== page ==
Consider the list a starting point. It includes tools that you can use to screen for common mental health or behavioral issues or assess young people’s career readiness and life skills. To decide what tools best suit the needs of your programs and the youth you serve, you’ll need to investigate each tool further. This list provides as much information as possible at the time the list was compiled.
First, we recommend that you review assessment databases and their ratings, such as the Substance Use Screening & Assessment Instruments Database at the Alcohol & Drug Abuse Institute at the University of Washington, the Educational Testing Service, and the Health Services and Sciences Research Resources database at the National Institutes of Health U.S. National Library of Medicine. More information about searching these sources as well as additional links to other instrument databases can be found at this compilation of instruments from the University of Vermont.
We also suggest that you look up the tools in this table in journal article databases like Google Scholar and PubMed Central. The ratings and the information in the articles will help you get a better sense of the tools you are interested in, and whether they are a good match for your organization’s needs.
Next, we recommend that you contact the publisher(s) and ask the following questions:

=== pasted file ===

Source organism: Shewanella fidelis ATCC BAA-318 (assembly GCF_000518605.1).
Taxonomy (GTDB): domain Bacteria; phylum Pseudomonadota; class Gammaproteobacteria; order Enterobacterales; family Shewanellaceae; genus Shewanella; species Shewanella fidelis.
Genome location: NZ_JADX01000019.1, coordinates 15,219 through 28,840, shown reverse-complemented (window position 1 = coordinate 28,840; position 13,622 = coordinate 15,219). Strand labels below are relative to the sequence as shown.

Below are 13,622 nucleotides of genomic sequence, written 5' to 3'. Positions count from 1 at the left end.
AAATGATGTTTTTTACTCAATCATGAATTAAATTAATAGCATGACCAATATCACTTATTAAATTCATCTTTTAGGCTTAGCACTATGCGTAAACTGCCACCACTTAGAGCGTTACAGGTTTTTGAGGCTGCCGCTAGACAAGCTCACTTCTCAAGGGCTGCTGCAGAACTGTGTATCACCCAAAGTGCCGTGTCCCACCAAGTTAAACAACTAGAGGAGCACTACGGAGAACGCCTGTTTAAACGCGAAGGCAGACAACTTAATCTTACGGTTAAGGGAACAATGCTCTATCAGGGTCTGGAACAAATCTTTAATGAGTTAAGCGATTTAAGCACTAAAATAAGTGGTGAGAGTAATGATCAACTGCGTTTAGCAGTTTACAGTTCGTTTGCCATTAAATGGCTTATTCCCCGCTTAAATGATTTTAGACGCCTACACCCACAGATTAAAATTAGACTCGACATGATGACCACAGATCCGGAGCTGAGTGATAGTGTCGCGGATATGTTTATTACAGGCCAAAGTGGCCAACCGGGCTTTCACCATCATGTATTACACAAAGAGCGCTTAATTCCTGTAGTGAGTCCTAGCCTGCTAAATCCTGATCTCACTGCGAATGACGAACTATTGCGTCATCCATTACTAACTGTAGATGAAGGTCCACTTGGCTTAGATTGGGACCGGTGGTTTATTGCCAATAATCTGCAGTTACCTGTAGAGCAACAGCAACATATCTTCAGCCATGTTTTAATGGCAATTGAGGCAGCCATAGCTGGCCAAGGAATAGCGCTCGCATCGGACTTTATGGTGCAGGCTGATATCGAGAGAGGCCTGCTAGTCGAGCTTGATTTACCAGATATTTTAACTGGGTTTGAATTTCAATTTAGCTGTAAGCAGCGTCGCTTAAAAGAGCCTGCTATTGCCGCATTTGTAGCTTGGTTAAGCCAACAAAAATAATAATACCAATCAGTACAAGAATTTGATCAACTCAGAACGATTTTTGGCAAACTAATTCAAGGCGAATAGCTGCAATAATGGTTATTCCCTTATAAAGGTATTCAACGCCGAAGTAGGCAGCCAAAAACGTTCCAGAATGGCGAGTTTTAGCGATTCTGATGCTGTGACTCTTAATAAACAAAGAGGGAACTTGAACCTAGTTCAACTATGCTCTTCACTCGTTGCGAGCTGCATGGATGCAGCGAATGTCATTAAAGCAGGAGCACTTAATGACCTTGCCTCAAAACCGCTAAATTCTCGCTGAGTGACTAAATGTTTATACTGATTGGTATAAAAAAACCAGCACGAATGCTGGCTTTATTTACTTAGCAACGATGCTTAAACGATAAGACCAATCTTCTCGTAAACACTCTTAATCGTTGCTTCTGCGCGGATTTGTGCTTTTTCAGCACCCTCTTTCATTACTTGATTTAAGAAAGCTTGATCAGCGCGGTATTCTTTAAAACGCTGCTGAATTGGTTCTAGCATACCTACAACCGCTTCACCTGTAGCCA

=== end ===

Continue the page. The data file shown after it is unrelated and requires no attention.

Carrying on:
- What qualifications do you need to obtain or purchase the tool? Some publishers require staff to have a bachelor’s or master’s degree to purchase the tool.
- What qualifications do you need to administer the tool? Some publishers require staff with an advanced degree to interpret and report results.
- What information do you need to provide to obtain a license to use the tool?
- How much does the tool cost?
- Is training required to use the tool? And if so, how much does that training cost?
Selecting the right tools for you will take some time and research. This list should help you get started.
 Several instruments in the table list the level of Response to Intervention (RTI) on which they fit. The RTI method is a multi-tier approach to the early identification and support of young people with specific learning and behavior needs. It groups instruments into one of three tiers:
- Tier 1: Benchmarks all youth for behavior and/or social skills and identifies cases where social/emotional/behavior problems could interfere with learning.
- Tier 2: Identifies appropriate interventions that improve behavior and social skills, and monitors behavior progress.
- Tier 3: Monitors individuals with severe behavior or emotional problems more frequently or identify those needing to be referred to a behavioral specialist.